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21

This is actually not one character, but a stylistic conglomeration of the characters in the phrase 招財進寶, meaning "ushering in wealth and prosperity". The characters 財 and 寶 end up being represented with the same 貝 component in this "character". While the left side of 招 (扌) and the right side of 財 (才) are technically not the same component, they look similar ...


11

The only correct answer is "TA MA DE". This is the equivalent version of "F**K" in Chinese. I never hear people pronounce as "Di". Thinking it in other way, it will be too soft and feminine if it's pronounced as "Di". It supposed to be strong and speak with hatred.


10

Linguists divide pre-modern Chinese broadly into two periods: Old Chinese and Middle Chinese. I wanted to preface my answer by noting that Bernhard Karlgren used the term "Ancient Chinese" to refer specifically to Middle Chinese, and it appears that your questions seem to be referring to Middle Chinese as well, though I will be making a note about Old ...


9

For people to understand better...


8

You're right. Chinese people read Kanji using their Chinese pronunciations. For Chinese people who don't speak Japanese, they have probably only learned 'tokyo' from the English word and they don't have a clue what 'akihabara' is. The same applies to nouns, proper nouns and names.


7

Yes, there are rules - it is not irregular at all. The two different pronunciations of 阿 actually reflect different usages. The original Old Chinese pronunciation of ē is for using the character as a verb or noun, which is what the character 阿 originally meant. In contrast, the later pronunciation of ā emerged as a particle with completely different ...


7

How was it pronounced in older times (i.e. Middle Chinese)? I haven't found a record of 瞓 in classical Chinese, but since 瞓 and 训 are both read as fan in Cantonese, I'll take 训 instead. It is read qhuns in reconstructed Old Chinese that is before the 1st century B.C. In Middle Chinese it is pronounced as hyonh. How did the pronunciations ...


7

I do not think that such a list exists. If it did, Chinese-speaking learners of English would never need to struggle with the pronunciation of their new language. Let's say we have a List E, which contains all the phonemes in English (whichever variety you choose), and another List C, which contains all the phonemes in Chinese (again, whichever variety you ...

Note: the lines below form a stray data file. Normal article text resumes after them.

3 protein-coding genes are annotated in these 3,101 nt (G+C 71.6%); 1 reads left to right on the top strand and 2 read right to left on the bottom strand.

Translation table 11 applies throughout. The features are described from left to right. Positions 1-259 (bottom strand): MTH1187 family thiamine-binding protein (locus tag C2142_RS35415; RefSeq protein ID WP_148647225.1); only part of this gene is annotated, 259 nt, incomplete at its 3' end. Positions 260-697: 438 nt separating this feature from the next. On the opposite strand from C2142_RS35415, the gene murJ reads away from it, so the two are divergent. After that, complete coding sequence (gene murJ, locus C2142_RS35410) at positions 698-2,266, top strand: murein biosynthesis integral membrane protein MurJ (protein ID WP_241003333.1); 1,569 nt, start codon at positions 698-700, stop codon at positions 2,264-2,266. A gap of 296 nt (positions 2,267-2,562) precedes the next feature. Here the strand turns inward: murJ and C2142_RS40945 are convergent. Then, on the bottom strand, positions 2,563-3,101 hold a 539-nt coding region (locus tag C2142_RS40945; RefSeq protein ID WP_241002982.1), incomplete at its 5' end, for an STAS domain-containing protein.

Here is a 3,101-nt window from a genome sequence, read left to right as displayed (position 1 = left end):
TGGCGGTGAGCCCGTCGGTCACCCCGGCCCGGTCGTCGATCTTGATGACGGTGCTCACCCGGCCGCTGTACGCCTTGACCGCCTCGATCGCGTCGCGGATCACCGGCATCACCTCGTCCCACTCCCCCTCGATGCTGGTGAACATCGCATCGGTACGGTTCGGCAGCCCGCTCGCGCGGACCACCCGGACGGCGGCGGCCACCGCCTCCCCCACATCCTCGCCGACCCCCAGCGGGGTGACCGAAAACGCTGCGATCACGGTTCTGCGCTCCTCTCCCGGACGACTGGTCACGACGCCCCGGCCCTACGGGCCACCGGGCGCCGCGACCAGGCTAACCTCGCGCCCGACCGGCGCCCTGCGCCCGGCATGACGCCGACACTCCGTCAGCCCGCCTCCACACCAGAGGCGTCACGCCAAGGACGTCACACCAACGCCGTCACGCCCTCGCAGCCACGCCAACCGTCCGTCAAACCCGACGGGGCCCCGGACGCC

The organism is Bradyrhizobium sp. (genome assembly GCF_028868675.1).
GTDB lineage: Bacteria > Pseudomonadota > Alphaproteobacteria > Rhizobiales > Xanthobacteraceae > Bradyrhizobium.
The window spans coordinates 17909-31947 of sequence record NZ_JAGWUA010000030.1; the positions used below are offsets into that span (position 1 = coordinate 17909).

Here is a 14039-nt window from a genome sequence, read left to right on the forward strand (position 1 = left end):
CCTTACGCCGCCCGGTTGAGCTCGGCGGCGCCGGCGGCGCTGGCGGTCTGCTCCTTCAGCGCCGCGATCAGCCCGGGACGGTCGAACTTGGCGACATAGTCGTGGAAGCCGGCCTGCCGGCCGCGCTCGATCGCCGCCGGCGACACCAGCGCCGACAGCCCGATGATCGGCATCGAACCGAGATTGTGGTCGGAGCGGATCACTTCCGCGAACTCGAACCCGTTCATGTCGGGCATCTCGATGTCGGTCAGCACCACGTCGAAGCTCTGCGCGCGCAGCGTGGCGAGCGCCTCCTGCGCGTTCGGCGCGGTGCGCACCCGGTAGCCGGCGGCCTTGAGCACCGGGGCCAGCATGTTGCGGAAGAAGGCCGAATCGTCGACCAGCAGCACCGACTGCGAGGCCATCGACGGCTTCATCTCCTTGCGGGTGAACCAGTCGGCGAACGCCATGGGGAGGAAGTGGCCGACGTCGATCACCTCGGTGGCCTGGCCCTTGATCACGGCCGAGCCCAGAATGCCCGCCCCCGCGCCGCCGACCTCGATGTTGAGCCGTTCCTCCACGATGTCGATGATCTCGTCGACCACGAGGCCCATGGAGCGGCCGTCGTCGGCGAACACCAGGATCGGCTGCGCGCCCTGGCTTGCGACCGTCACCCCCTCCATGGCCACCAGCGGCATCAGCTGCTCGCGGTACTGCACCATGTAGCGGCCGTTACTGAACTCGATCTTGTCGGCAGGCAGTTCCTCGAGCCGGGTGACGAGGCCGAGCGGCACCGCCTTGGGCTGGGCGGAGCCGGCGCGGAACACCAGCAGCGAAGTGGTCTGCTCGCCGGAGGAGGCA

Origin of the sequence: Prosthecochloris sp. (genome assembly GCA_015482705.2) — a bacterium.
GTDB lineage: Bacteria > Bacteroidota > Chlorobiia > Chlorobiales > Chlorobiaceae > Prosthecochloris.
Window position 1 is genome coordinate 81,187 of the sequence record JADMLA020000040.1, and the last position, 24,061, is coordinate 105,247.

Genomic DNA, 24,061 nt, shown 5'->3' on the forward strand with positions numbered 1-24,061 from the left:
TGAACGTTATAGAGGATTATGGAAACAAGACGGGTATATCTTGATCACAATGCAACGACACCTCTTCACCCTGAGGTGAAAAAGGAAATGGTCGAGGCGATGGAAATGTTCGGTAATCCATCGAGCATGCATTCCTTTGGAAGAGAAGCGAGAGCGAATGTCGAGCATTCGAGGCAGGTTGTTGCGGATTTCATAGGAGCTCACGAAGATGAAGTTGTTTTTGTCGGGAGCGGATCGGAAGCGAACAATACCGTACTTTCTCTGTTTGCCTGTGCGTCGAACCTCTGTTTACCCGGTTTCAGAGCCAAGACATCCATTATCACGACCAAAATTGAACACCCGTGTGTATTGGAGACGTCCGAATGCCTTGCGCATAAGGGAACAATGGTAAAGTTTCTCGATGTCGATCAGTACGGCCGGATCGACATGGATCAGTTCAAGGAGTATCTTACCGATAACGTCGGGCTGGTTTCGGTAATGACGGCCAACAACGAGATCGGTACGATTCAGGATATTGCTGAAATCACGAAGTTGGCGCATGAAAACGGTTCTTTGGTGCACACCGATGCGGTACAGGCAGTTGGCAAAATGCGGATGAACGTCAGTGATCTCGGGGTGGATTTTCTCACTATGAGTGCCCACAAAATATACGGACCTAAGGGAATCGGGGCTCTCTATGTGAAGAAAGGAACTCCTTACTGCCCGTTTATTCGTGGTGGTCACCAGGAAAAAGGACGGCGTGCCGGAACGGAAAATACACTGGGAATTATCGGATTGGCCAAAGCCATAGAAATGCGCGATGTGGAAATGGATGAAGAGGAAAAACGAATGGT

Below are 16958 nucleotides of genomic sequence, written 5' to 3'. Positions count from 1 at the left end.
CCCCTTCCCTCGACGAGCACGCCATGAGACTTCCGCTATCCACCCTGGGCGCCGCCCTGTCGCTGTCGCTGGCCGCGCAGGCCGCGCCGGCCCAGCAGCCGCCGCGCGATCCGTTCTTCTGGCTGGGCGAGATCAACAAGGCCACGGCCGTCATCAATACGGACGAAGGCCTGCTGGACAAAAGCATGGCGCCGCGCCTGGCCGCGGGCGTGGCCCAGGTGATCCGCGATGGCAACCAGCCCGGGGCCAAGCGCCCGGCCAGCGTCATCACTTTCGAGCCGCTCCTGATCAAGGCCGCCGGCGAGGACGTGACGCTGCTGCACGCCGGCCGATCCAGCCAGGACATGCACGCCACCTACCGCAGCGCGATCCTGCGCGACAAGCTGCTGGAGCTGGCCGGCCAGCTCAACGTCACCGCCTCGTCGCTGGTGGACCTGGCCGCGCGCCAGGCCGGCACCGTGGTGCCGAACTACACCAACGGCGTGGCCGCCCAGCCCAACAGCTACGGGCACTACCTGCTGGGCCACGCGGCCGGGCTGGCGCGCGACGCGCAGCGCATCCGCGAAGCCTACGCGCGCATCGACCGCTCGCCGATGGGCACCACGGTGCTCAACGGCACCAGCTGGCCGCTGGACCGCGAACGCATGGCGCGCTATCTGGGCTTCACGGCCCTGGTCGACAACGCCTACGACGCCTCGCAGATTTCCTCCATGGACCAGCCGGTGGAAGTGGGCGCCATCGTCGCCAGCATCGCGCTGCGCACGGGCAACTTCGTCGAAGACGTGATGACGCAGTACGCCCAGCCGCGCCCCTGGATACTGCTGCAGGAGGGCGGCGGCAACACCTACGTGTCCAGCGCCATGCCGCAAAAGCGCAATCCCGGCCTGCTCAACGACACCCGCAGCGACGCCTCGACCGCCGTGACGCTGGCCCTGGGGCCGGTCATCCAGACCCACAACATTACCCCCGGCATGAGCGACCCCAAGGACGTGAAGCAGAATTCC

6

In recent years, Mainland Chinese have officially adopted shuōfú across the board. If you only wish to be understood and/or conform to current official standards, a sufficient answer is: just use the shuōfú pronunciation. Everyone will understand what you mean regardless of whether they agree with it. For a more academic answer: Strictly speaking, shuìfú ...


5

As an addendum, two brief comments regarding how tones are reflected in the languages that borrowed a lot of vocabulary from Chinese: According to the Wikipedia page on ‘Sino-Xenic pronunciations’, “[m]ost Middle Chinese tones were preserved in the tones of Middle Korean, but these have since been lost in all but a few dialects.” The source cited seems ...


5

Still should be shan1 but probably they have some 翘舌音 problems, i.e. cant pronounce ch, sh, zh etc. A lot of Chinese variants don't have 翹舌音 so these pronunciations become problematic. Count it as an accent.


5

The 的 here is acting as the possessive, so this means: His mother's... From the context that you have shown, 他妈的 should be pronounced: Ta Ma De


5

Welcome more questions Thomas. Very good answer above. It is a Spring Couplet 挥春/揮春. 招財進寶 is an auspicious saying to wish families more wealth and treasure. Chinese paste this on the front door or wall before the Chinese New Year. And they renew it annually. Some companies hope like this lucky saying so they paste it too. Besides, "福"(fu) is very popular ...


5

They're called 合文! (combined characters ) or 合书! http://baike.baidu.com/view/2915764.htm ( Good question - I was also curious about this a while back ) :)


5

I think you're doing it right. The alveo-palatal part of sound (which j/x/q have in common) should be created by the gap between the middle of your tongue and the roof of your mouth, and that's exactly what 'alveo-palatal' means. The difference among j/x/q though, aspiration and frication, are controlled by other part of the mouth, but I don't think that's ...


5